Stamped, the ex-Googler backed startup for sharing your favorite things, is rolling out a major revamp of its product today, and is adding a buzz-worthy lineup of new strategic investors, including celebrities like Justin Bieber, Ellen Degeneres, Ryan Seacrest, NBA all-star Baron Davis, Bieber’s manager Scooter Braun, as well as media companies The New York Times Co. and Columbia Records. Also going in on the round are notable tech industry names like Google Chairman Eric Schmidt (via TomorrowVentures), Brian Lee of ShoeDazzle, LegalZoom, and The Honest Company, Pandora CTO Tom Conrad (his first investment), CrunchFund, and Metamorphic Ventures.
Not surprisingly, current investors Bain Capital Ventures and Google Ventures also participated, bringing the company’s total raise to date to $3 million. But while the celebs will bring new eyes to the service, it’s the app’s redesign that will be the big draw once the celebrity shine wears off.
“We’re Not A Way To Rate Things”
The Stamped mobile app first arrived on iOS back in November 2011, as an alternative way to mark and share the things you like in the real world. Instead of giving something one star or five-star rating, for example, you would just “stamp” it, meaning you approve. But the company was soon – and perhaps unfairly – lumped into a growing crowd of “rate everything” apps which included the likes of Kevin Rose’s now-shuttered Oink, and eventually, even a social/local/mobile spoof app Jotly, from UberConference’s maker Firespotter Labs.
“Because of the way other services have been launched around us, we were kind of grouped together, but that was improperly done,” says Stamped co-founder and CEO Robby Stein of the trendy rate-it-all space. “We’re not a way to rate things,” he clarifies. “We’re a way to share your favorite things. We want you to have one beautiful place to stamp your favorite movies, books, restaurants, and anything that you love, and create one home for all that to live.”
What’s New In The App
With the relaunch of Stamped version 2.0, the service is aligning itself with that original vision. The new app does feel less like a simplified rating system, and more like a social discovery service. Part of that comes from a new section in the app called “The Guide,” which lets you find new things to “eat/drink,” “watch,” “read,” etc., as recommended by your friends.
“The big thing we’ve always wanted to do is move from the wisdom of ‘the crowds’ to the wisdom of ‘your crowd,'” says Stein. To get closer to that goal, the startup has been staffing up with more ex-Googlers, including Paul Eastlund, a former tech lead from Google Maps, new designer Anthony Cafaro, and new engineer Geoff Liu, also formerly on Google Maps.
Not only has the redesigned app introduced the new “Guide” section, but the overall experience has been improved, and includes things like a richer, more media-rich news feed of shared items, and more notably, integrations from several third-party services to flesh out what you can actually do in the app. Now, you’re not just reading about what friends recommend, you can also stream music from iTunes (previews), Rdio, or Spotify, for example; it connects to OpenTable for reservations, pulls menu data from SinglePlatform, and offers product details from Amazon or, in the case of apps, the iTunes App Store.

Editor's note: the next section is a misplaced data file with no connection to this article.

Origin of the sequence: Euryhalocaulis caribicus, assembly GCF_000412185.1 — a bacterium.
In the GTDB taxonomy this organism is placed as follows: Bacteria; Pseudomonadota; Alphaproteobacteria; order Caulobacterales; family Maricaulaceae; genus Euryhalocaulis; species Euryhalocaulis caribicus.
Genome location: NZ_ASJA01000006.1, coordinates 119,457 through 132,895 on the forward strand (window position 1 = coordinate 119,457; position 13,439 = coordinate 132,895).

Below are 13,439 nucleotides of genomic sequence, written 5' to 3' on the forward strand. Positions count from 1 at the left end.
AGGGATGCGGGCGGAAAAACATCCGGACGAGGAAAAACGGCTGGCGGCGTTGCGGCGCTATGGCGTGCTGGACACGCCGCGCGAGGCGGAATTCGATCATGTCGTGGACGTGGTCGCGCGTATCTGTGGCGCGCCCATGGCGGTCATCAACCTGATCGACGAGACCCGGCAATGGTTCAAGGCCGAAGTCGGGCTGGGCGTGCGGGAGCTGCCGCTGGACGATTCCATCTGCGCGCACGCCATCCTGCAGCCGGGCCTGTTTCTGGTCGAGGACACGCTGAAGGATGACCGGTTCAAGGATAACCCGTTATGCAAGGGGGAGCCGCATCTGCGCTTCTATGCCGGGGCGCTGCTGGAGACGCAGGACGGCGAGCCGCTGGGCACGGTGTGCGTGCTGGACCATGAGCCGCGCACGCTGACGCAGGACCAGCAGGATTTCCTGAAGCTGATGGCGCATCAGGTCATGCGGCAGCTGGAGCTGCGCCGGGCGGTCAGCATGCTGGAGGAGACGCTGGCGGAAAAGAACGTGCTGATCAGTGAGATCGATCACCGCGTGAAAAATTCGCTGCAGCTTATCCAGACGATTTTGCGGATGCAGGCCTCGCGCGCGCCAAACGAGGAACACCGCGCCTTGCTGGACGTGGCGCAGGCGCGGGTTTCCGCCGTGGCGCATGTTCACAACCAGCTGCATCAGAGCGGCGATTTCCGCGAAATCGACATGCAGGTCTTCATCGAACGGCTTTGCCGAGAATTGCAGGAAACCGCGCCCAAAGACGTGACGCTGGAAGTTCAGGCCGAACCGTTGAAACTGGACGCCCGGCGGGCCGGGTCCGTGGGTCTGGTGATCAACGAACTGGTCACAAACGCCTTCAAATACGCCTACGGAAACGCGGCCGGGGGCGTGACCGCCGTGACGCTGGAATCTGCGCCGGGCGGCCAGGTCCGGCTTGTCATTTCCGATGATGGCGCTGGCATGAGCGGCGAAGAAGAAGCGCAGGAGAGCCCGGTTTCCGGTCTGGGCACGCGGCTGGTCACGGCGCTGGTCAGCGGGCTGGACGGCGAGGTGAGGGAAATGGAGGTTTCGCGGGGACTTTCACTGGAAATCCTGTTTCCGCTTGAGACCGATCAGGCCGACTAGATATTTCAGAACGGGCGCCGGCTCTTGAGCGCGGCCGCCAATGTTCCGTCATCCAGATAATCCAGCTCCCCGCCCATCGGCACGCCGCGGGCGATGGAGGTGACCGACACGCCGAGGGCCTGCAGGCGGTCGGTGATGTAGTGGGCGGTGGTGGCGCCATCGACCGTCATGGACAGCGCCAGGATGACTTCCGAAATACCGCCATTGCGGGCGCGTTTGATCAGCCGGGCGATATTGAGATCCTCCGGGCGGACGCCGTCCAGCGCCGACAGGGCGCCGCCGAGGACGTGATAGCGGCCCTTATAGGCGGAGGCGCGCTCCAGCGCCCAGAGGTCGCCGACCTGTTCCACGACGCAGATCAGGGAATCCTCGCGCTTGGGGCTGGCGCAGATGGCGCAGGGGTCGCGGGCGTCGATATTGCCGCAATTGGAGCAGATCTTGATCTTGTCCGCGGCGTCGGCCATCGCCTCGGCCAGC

Friends can like, comment or add items their friends share to personal to-do lists in the app. These activities are visible to others in the news feed section, in a somewhat Path-like style which uses friends’ profile icons to show engagement at a glance.
Stamped Arrives On Web, Too
Another new component to the service is the expansion to the web, offering an online home for your collection. “I think it really becomes a reason why people keep stamping things,” Stein says of the new website, “because you’re building this beautiful thing…now when people ask you, ‘what are favorite places?,’ ‘what music are you into?,” they can just look at this interest profile that represents all the things you love.”
For celebrity watchers, there’s an obvious draw to the new Stamped (what does Bieber like?), and for others, it may be about seeing what books NYT recommends, perhaps. But where Stamped still needs work is helping regular users build up their own collections of things – something that, while easy enough to do, can still feel like a bit of work to do at scale, in order to really create a holistic picture of your interests. The ability to import data or make suggestions based on your activity on some of these third-party services would be a good addition in the future. Stein says that they’re “still exploring” other integrations right now.
While the size of the strategic round is not being revealed for competitive reasons, Stein notes that this is the first time Stamped has confirmed numbers related to its funding. Combined with an earlier seed round, the company has now raised $3 million in total funding to date. Beliebe it or not (yeah, I went there), this isn’t Bieber’s first time out as a V.C., nor Seacrest’s, nor Ellen’s. Celeb investing is the new “I just wanna direct.”
The new Stamped app is rolling out starting now. The updated version will be available in iTunes here.